Could it be their long lost single? Both Mike Anderson and Jim Young assured me that this was a different group with the same name. The b-side to "Underwater" contains a song called "The Mad Rush" which is a weird little waltz number credited to the Frogmen, but recorded by another band as well. I also found a 45 at an auction entitled "Hop-Toad" by  Don Costa with the Frogmen, and this jazz influenced single released in 1955 also has no relation to the group. So, after two decades of searching for clues, the mystery of the Frogmen comes to an end. Although they only recorded four songs in their short musical career, they're four PERFECT songs...
Official Frogmen Discovery:
1961 : Underwater / The Mad Rush
- Candix 314 / Astra 1009 - Simple

1961 : Beware Below / Tioga
- Candix 326 / Astra 1010 - Simple
(Beware Below, Tioga)

1961 : Seahorse Flats / Tioga
- Scott 101 - Simple
(Seahorse Flats, Tioga)

1961 : Underwater / Beware Below
- Scott 102 - Simple
(Underwater, Beware Below)

Unofficial Frogmen 45's:

1955 : Hop-Toad/Prince of Wails
-Essex 387 (Don Costa with the Frogmen)
(Hop-Toad, Prince of Wails)

1964 : Sea Haunt / Diamond Black
- Tee Jay 131 - Simple
(Sea Haunt) 


  1. I'm Larry (Laurence) Bartone, the tenor sax of the Frogmen. Jack Andrews was not the writer - but took credit for it. I'd say Dennis and Jim were, but we all had a hand in it. Not that it was a complex piece...

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    2. Hi Larry, My name is Rick Scott / Geertsema, I played lead guitar for The Royal Impalas,{1959-1963} In December of 1960 we signed with Candix Records & they gave us a demo of The tune "Underwater" which we were supposed to learn & record for them. We dawdled too long & so they released the demo which {as you know} became a big hit. Did you guys record that demo ?? We toured as The Frogmen "61-62" mostly through the southwest, CA,AZ,NM. Candix sent four of us to Philadelphia & Baltimore in April of 61 & we appeared on American Bandstand & The Buddy Deane Show on the 19th. & 20th. I just saw the pic of you guys for the first time today after all these years. Soooo, if your still kickin, it would be fun to make contact. My e-mail is or by phone 415-269-5483 Regards Rick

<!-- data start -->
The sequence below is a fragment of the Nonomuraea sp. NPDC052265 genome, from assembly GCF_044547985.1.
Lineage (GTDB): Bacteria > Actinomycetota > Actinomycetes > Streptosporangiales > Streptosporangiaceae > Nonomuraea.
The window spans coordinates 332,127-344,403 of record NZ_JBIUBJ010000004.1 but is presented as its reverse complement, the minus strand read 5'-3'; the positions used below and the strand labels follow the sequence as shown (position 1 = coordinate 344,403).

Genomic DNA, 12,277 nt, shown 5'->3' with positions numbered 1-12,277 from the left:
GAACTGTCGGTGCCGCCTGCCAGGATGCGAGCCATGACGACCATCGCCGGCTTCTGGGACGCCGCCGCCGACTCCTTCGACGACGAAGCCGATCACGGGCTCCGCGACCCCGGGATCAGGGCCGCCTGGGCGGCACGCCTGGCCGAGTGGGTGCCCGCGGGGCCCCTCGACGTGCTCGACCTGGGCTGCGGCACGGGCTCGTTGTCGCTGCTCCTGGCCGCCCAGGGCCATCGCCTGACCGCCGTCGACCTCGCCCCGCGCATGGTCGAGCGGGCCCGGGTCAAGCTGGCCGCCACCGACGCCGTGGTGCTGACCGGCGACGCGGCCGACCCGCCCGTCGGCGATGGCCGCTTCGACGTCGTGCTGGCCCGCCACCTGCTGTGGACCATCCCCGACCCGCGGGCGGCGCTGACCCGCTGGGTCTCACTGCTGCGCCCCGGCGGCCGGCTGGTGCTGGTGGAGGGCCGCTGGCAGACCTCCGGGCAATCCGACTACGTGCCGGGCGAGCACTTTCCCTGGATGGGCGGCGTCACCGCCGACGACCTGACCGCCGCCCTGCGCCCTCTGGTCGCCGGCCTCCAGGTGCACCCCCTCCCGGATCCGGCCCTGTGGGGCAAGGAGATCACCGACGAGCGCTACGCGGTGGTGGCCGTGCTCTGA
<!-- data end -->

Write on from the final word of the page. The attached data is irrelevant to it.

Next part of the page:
2. I am Laurence Bartone's friend and we were room mates in the early 70's. He thought the record was lost and I was disappointed not to be able to hear it. Bartone showed me the moves he made blowing an air sax. It is great that the story is presented here. Perhaps a reunion tour?

  3. I'm just a fan...since 1961. Best dance music I've heard to this day. Thanks for researching and posting this. And thanks to The Frogmen for producing four, as you say, PERFECT rock instrumentals. It's a shame these guys didn't become REALLY BIG. Just didn't have the right promoter, I'd say. Their sound is still unique and timeless...far better than the crap being done today.

  4. Hey Chris - Kudos on the research of The Frogmen. I heard this on Bill Kelly's (WHMU) Aug 14, 2016 show and had to find out more about it. Your weblog post provided great details. I posted Underwater as one of eight songs tonight on the fan page for Little Stevens Underground Garage. Thanks, Mike

  5. Always loved Underwater.
    Here's some info from an Amazon customer reviewer. How does this jibe with everything?

  6. I had to comment on "Underwater" that was one of the first songs back in 1961 that inspired me to learn the guitar. Just yesterday the sound of "Underwater" popped into my head for some strange reason and I'm so happy that I found this blog! I started playing rhythm then a little lead and finally switched to bass and by 1963 we had the hottest R&B groub in Milwaukee, WI James Hanns & the Lyrics!